Ph.D., University of California, Berkeley, History
U.S. history, Asian-American history, immigration, family, gender, and law
A graduate of Fudan University in Shanghai with a B.A. in History, Xiaojian Zhao received her Ph.D. in U.S. History from University of California, Berkeley in 1993. She joined the Department of Asian American Studies at UCSB in 1994 and chaired the Department from 2005 to 2008. Her first book, Remaking Chinese America, was published in 2002 by Rutgers University Press, which received the History Book Award from the Association for Asian American Studies. In recognition of her work, the History Book Award Committee said: "Xiaojian Zhao's Remaking Chinese America, with its focus on the reunification of trans-Pacific families in the post-World War II period, offers an interpretation of an understudied era in Asian American history that is complex and humane--a rich portrait of families living an ocean apart that reunited and built communities in the United States. Zhao works with equal facility in English and non-English (in this case Chinese) language sources, an admirable trend in Asian American history we believe worthy of highlighting and rewarding. The Award Committee recognizes Zhao's careful use of sources, a solid example of the archival historian's craft blended with oral histories and interviews to bring to life the remaking of Chinese American family life, in particular the impact of an increasing number of women."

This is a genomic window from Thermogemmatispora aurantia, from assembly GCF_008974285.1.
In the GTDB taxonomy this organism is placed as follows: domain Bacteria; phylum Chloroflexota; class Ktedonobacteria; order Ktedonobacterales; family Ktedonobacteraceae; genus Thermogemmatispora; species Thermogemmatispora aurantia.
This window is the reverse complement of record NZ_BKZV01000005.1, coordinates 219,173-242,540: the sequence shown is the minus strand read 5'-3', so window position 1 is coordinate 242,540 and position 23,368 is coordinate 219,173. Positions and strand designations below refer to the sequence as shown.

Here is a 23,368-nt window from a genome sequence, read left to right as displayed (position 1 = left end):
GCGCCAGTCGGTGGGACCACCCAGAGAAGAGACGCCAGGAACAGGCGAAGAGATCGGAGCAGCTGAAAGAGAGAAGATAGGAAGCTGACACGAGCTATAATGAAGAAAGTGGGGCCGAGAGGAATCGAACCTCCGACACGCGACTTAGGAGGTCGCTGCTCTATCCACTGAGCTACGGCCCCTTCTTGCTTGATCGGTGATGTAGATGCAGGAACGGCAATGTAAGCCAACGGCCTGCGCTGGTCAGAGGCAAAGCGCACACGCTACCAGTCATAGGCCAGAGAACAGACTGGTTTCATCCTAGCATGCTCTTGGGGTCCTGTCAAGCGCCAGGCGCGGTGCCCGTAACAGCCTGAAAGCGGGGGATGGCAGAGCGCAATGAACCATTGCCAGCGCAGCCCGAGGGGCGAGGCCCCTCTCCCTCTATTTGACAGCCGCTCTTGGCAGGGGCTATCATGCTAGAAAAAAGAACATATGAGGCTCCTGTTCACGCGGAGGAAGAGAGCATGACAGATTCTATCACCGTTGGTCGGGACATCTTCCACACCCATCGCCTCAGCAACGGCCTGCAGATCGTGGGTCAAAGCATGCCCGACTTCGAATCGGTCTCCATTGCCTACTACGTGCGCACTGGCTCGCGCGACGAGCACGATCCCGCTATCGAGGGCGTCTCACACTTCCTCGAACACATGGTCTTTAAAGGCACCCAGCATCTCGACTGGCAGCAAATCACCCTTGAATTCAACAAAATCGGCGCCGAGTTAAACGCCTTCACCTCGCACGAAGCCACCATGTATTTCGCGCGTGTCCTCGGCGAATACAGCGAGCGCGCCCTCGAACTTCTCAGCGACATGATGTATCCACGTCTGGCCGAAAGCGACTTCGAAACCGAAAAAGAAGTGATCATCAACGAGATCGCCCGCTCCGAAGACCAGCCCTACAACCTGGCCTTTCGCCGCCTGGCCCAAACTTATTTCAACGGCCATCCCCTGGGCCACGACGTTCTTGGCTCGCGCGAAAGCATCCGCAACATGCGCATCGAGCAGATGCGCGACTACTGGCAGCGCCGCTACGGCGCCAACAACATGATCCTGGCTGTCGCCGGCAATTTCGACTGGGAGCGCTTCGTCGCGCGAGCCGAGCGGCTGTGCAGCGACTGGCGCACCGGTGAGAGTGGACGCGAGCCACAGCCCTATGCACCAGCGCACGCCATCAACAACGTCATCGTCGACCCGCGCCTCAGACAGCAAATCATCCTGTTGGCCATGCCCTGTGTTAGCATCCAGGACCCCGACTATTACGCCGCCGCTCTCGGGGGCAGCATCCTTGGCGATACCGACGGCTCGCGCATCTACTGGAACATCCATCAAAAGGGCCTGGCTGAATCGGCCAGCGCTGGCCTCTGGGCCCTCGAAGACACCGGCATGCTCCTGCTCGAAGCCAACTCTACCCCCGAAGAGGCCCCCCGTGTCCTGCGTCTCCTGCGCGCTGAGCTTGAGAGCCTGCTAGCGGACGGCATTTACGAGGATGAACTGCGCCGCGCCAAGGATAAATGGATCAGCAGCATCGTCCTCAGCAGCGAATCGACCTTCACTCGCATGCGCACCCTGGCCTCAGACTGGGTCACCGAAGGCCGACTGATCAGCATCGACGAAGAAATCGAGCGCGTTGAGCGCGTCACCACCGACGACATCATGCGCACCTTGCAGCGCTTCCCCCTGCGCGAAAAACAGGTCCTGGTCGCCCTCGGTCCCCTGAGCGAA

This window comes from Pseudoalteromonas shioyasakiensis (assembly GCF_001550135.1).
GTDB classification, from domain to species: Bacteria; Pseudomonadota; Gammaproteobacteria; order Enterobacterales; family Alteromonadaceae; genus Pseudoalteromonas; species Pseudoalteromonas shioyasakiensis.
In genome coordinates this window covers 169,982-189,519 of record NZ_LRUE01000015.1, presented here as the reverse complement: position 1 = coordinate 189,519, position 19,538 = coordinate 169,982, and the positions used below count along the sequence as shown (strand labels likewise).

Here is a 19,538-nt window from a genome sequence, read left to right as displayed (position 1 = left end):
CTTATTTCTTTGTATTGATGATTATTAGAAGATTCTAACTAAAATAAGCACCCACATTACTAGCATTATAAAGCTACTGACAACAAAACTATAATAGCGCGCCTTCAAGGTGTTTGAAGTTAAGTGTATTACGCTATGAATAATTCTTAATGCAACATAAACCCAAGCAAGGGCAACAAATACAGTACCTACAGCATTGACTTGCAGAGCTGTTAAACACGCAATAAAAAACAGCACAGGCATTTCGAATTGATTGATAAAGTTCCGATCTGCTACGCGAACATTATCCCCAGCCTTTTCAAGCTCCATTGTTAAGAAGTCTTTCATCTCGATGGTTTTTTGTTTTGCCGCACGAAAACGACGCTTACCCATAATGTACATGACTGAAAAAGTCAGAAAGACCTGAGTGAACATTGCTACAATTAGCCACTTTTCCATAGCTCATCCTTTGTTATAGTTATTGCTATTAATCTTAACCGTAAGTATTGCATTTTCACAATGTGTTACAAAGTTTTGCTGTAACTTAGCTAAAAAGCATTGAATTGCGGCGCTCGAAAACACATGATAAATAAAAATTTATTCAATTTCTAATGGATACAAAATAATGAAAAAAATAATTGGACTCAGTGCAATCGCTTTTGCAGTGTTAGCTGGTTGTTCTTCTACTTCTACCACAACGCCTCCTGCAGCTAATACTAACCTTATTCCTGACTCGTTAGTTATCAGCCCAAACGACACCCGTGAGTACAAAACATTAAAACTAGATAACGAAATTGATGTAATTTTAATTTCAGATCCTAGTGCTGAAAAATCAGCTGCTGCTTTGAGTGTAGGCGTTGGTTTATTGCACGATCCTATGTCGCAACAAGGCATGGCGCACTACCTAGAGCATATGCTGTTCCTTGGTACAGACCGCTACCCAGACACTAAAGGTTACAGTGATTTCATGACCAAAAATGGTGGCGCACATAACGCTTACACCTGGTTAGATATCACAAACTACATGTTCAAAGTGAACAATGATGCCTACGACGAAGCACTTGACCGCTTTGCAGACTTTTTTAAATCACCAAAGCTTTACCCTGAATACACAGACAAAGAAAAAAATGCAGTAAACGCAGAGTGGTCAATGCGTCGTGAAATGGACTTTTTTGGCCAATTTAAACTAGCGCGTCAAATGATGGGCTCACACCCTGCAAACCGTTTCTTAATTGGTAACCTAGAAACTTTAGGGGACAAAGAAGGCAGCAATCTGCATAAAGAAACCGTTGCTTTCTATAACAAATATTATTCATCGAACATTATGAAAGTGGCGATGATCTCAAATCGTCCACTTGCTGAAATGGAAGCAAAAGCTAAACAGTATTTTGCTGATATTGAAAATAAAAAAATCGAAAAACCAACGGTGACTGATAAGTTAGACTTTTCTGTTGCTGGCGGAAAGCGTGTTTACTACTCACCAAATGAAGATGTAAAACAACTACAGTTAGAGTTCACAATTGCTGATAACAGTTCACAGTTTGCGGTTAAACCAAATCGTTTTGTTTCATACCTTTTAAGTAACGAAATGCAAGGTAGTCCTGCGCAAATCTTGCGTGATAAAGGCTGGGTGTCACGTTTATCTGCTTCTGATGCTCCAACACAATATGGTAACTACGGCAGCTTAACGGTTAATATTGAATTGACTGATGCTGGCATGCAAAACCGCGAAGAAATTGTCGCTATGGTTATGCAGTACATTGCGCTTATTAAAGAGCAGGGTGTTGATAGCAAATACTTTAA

Zhao is the author of several books, including Remaking Chinese America: Immigration, Family, and Community (2002), The New Chinese America: Class, Ethnic Economy, and Social Hierarchy (2010), Asian American Chronology: Chronologies of the American Mosaic. Greenwood Press (2009), Asian Americans: An Encyclopedia of Social, Cultural, and Political History (2013, with Edward Park), and Across the Great Divide: The Sent-down Youth Movement during the Mao Era, 1968-1978 (2019, with Emily Honig).
Zhao is also the co-curator of Gold Mountain: Chinese California Stories, a permanent museum exhibit installed at the California Museum in Sacramento in 2020.